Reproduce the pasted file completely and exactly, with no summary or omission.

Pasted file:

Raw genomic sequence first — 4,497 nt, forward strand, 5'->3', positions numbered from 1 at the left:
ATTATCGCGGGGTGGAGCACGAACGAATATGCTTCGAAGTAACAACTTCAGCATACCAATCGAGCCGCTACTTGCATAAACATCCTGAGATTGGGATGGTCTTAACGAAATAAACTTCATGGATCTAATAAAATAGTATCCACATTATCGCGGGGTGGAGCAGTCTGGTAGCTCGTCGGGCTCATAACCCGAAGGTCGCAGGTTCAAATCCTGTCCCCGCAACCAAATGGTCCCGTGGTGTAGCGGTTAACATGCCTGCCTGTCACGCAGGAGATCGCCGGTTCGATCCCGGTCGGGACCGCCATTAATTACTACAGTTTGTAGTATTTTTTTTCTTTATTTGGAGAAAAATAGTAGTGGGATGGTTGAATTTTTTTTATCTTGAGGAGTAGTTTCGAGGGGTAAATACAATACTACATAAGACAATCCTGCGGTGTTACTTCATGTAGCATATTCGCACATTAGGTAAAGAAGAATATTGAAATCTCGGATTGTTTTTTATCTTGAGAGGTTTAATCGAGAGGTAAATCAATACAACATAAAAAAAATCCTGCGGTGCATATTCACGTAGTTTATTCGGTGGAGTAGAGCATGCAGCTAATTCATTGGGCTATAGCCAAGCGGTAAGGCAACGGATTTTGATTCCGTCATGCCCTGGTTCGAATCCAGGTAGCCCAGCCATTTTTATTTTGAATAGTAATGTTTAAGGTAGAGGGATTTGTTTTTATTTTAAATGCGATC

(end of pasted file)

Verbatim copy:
Raw genomic sequence first — 4,497 nt, forward strand, 5'->3', positions numbered from 1 at the left:
ATTATCGCGGGGTGGAGCACGAACGAATATGCTTCGAAGTAACAACTTCAGCATACCAATCGAGCCGCTACTTGCATAAACATCCTGAGATTGGGATGGTCTTAACGAAATAAACTTCATGGATCTAATAAAATAGTATCCACATTATCGCGGGGTGGAGCAGTCTGGTAGCTCGTCGGGCTCATAACCCGAAGGTCGCAGGTTCAAATCCTGTCCCCGCAACCAAATGGTCCCGTGGTGTAGCGGTTAACATGCCTGCCTGTCACGCAGGAGATCGCCGGTTCGATCCCGGTCGGGACCGCCATTAATTACTACAGTTTGTAGTATTTTTTTTCTTTATTTGGAGAAAAATAGTAGTGGGATGGTTGAATTTTTTTTATCTTGAGGAGTAGTTTCGAGGGGTAAATACAATACTACATAAGACAATCCTGCGGTGTTACTTCATGTAGCATATTCGCACATTAGGTAAAGAAGAATATTGAAATCTCGGATTGTTTTTTATCTTGAGAGGTTTAATCGAGAGGTAAATCAATACAACATAAAAAAAATCCTGCGGTGCATATTCACGTAGTTTATTCGGTGGAGTAGAGCATGCAGCTAATTCATTGGGCTATAGCCAAGCGGTAAGGCAACGGATTTTGATTCCGTCATGCCCTGGTTCGAATCCAGGTAGCCCAGCCATTTTTATTTTGAATAGTAATGTTTAAGGTAGAGGGATTTGTTTTTATTTTAAATGCGATC